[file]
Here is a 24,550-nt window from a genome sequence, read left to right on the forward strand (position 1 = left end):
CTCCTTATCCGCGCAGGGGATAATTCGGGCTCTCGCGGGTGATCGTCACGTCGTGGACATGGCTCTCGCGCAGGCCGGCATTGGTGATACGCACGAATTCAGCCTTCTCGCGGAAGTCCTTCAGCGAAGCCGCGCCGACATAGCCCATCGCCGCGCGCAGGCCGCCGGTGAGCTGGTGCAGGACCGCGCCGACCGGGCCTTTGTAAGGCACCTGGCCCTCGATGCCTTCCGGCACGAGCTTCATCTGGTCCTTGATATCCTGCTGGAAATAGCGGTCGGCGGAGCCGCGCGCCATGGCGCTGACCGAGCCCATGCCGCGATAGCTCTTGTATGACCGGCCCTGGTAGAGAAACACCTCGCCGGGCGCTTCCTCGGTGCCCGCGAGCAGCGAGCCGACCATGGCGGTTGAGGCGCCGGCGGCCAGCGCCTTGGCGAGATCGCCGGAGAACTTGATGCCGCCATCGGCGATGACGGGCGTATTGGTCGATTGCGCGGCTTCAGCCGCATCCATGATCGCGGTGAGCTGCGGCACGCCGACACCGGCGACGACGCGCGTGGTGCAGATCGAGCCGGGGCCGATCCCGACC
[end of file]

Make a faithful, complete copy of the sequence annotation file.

Here is a 24,550-nt window from a genome sequence, read left to right on the forward strand (position 1 = left end):
CTCCTTATCCGCGCAGGGGATAATTCGGGCTCTCGCGGGTGATCGTCACGTCGTGGACATGGCTCTCGCGCAGGCCGGCATTGGTGATACGCACGAATTCAGCCTTCTCGCGGAAGTCCTTCAGCGAAGCCGCGCCGACATAGCCCATCGCCGCGCGCAGGCCGCCGGTGAGCTGGTGCAGGACCGCGCCGACCGGGCCTTTGTAAGGCACCTGGCCCTCGATGCCTTCCGGCACGAGCTTCATCTGGTCCTTGATATCCTGCTGGAAATAGCGGTCGGCGGAGCCGCGCGCCATGGCGCTGACCGAGCCCATGCCGCGATAGCTCTTGTATGACCGGCCCTGGTAGAGAAACACCTCGCCGGGCGCTTCCTCGGTGCCCGCGAGCAGCGAGCCGACCATGGCGGTTGAGGCGCCGGCGGCCAGCGCCTTGGCGAGATCGCCGGAGAACTTGATGCCGCCATCGGCGATGACGGGCGTATTGGTCGATTGCGCGGCTTCAGCCGCATCCATGATCGCGGTGAGCTGCGGCACGCCGACACCGGCGACGACGCGCGTGGTGCAGATCGAGCCGGGGCCGATCCCGACC